Background: Acute coronary syndrome (ACS) is currently the leading cause of morbidity and mortality worldwide. The prognosis of ACS treatment outcome depends on the speed of reperfusion after a heart attack; wherein, one of the associated factors is pre-hospital time.

Method: A retrospective study was conducted in ACS patients, who visited the emergency room of a tertiary hospital; from 1st January to 31st December 2020. The primary outcome was pre-hospital time; and secondary outcome was factors associated with delayed pre-hospital time (≥ 2 hours) that were analyzed by using logistic regression.

Results: The Median age of patients was 64 years (Q1, Q3 = 56, 73), with 75.8% being male. The median pre-hospital time was 2.5 hours (Q1, Q3 = 1.0, 6.0), 63.4% of acute coronary events were delayed pre-hospital time, and 90.1% of events were transported to the hospital by private car. The factors significantly associated with delayed pre-hospital time consisted of adult patients [OR (95%CI) = 2.20 (1.05 - 4.61)], events occurring on weekdays [OR (95%CI) = 2.08 (1.04 - 4.14)] and inside their home [OR (95%CI) = 5.01 (1.67 - 15.06)], final diagnosis with NSTEMI [OR (95%CI) = 2.74 (1.24 - 6.05)], and taking isosorbide in previously diagnosed MI patients [OR (95%CI) = 4.32 (1.42 - 13.17)].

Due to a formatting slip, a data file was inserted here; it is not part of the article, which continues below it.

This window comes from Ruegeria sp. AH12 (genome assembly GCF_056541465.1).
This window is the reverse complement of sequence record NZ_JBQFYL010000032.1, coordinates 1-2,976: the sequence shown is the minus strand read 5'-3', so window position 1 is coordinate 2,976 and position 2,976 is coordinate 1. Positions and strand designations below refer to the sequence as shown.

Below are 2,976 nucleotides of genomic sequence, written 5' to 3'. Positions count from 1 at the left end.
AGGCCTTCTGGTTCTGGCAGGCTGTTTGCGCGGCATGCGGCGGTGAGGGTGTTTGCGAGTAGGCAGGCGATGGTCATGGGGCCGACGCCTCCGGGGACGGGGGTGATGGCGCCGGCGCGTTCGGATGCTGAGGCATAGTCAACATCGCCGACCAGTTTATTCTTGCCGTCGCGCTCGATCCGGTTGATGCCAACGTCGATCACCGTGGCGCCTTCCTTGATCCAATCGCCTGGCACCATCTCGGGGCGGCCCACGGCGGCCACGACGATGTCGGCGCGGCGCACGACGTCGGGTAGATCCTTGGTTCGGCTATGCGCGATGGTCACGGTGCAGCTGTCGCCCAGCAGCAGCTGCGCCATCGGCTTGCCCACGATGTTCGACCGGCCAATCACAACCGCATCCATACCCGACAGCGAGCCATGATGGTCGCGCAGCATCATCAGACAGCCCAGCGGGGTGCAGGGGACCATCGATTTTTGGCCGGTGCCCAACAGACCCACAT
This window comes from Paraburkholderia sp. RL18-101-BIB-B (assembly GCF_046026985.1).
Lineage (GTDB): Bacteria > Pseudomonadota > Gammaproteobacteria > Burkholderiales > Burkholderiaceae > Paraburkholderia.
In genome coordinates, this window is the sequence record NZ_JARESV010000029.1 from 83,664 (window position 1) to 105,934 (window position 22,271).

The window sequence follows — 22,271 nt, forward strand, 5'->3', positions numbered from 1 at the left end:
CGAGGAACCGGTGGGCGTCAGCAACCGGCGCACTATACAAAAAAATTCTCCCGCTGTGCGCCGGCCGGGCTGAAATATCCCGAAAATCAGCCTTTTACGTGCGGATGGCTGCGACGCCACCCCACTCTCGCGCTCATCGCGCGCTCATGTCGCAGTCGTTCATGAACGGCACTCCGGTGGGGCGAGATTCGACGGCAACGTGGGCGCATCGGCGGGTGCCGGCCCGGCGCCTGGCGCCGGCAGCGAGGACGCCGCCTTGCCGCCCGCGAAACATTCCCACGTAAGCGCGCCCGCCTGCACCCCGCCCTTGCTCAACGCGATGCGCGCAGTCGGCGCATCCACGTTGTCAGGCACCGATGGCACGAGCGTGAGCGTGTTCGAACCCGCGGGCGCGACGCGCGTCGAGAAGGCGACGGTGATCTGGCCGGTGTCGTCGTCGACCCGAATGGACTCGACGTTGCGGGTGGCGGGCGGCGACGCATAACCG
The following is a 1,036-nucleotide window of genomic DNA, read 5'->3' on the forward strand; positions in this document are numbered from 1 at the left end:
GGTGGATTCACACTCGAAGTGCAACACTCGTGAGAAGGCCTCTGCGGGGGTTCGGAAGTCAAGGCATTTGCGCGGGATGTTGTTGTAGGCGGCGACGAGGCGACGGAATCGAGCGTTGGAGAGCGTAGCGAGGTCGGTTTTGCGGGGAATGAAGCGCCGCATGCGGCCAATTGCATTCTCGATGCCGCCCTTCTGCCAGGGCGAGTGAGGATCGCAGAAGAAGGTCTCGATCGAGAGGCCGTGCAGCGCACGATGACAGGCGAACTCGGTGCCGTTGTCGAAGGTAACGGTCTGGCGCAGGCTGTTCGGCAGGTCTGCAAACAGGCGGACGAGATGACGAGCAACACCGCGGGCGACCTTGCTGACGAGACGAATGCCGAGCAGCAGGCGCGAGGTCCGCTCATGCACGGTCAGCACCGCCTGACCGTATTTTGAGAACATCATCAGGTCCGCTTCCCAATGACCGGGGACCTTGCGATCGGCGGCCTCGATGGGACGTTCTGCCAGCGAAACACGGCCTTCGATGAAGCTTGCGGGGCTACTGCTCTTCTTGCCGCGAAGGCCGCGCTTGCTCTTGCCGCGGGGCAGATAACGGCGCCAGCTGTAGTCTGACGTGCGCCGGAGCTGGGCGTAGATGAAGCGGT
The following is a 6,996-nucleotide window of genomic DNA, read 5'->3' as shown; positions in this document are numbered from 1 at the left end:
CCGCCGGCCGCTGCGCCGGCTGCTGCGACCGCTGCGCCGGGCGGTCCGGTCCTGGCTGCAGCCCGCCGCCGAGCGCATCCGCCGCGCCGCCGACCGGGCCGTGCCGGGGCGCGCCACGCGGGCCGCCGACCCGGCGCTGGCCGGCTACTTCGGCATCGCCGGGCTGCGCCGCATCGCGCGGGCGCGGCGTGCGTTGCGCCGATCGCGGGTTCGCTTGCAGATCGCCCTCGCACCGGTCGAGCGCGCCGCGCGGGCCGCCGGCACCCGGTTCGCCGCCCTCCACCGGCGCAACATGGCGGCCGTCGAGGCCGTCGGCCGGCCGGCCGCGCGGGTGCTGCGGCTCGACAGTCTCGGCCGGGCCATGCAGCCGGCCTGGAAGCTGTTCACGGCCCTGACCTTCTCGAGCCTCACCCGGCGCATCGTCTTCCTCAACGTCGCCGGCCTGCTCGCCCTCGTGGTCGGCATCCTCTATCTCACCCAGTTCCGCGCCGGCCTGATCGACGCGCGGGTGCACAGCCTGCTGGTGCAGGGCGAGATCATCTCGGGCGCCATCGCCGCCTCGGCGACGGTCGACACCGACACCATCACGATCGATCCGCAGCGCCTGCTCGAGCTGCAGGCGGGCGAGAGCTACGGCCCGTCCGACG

Conclusion: Patients with ACS still delayed seeking treatment, and underutilized emergency medical service systems. Interventions to increase awareness and knowledge of ACS is required to improve the treatment outcomes of ACS patients.

Keywords: acute coronary syndrome, myocardial infarction, pre-hospital time


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